Why did you decide to go into music given that you carved an identity as a filmmaker?
I love it. It’s my first passion. Even before film. I’ve been singing since I was a child. Always in choirs, always on stage. My mum was kind of a “stage mom” and she really encouraged music and performance with me. She loves music. (I’ve had 2 gospel albums complete with videos, produced by her, all before I was 15. Some of those songs and videos are somewhere on the internet now but I hope they are never found because the embarrazzzzment oh God [Laughs]. Let’s just thank God for the glow up, my dear)
Anyway, I ran away from music for the longest time because with late adolescence and early adulthood came a kind of sudden crippling anxiety and self doubt around music that I couldn’t figure out. But as I’ve grown older and come into my own person more I’ve learned that life is too short to not do a thing you love because you have another identity or because you are afraid or anxious. It’s a lie your ego tells you that keeps you hiding from the very things that feed your soul.
I believe the collective of our gifts and resources are like a garden. Each talent/gift/resource is a plant in the garden. You can water each plant, maybe not all at the same time, but if you choose (and you’re privileged to) , why not water all the plants instead of watering just one. Film and music aren’t even the end of this road for me. I have a number of interests and talents (if I do say so myself) and I plan to at least try each and every one of them. I want to die empty. To leave it all on life’s stage when I’m old and grey and take my exit bow to another plane. My father always tells me life is not a rehearsal, to give it my all. I’m trying to do it. Also it’s super fun getting to explore all the flowers in my garden.
How do you intend to maintain or juggle filmmaking and singing?
By leveraging my support system and leaning on them when I need to. Also trusting the divine and my chi to grant me the strength and will to do. It’s not the easiest thing adulting and juggling stuff because burn out is a real thing and I try to avoid the mental fatigue that comes from that because it ain’t cute at all when it happens to me, it’s a mess lol. I also work a whole 9-5 (thankfully mostly remotely and also in a field I also love and feel very at home in, Advertising) so I have to be careful about managing my time. Thankfully, I thoroughly enjoy both music and film as my two great life passions so it almost never feels like work. I feel like a lot of my work is play (even my “day” job) and that’s something I’m really grateful for.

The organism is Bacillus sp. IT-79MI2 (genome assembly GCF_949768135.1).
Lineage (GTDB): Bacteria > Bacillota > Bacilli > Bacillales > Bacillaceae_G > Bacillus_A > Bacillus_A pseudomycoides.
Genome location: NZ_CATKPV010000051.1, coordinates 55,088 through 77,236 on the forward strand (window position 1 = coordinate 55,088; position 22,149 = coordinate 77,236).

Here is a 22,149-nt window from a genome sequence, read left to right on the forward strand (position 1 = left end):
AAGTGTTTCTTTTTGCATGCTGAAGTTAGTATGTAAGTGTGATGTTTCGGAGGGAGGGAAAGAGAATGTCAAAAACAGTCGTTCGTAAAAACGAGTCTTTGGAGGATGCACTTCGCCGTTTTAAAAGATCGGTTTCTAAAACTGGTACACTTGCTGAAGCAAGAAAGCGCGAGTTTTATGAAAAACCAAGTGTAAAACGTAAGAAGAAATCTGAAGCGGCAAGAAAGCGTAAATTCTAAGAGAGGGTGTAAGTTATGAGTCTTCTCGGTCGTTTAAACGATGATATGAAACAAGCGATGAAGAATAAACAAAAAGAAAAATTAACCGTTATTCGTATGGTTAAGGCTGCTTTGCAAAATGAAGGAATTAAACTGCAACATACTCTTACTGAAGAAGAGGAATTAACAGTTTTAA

What are the challenges of being an independent artiste?
Having to figure a lot of things out yourself and basically managing your own brand and carrying your entire matter on your own head. Launching by yourself, troubleshooting by yourself, strategizing by yourself, financing yourself.. However I honestly wouldn’t say this is the case. I have been gifted with amazing friends, family and collaborators that are ever ready to support and do things within their expertise to help. Even outside of their expertise sometimes. it’s just like “Fizzy, we’ll figure this thing out don’t worry. How can I help? What can I do?” and just having that assurance alone is everything to me. It makes me feel “carried”.
So while there are still the hurdles and woes of independent artistry, it doesn’t feel terrible to me right now. Maybe I’ll change my mind in the future but for now, it’s alright I guess.
But also I’ve only just started doing music professionally so I don’t have enough skin in the game to talk at length about the challenges of it. For now I’m taking it all one day at a time and trying to enjoy the ride.
When Bernard Dayo isn’t writing about pop culture, he’s watching horror movies and reading comics and trying to pretend his addiction to Netflix isn’t a serious condition.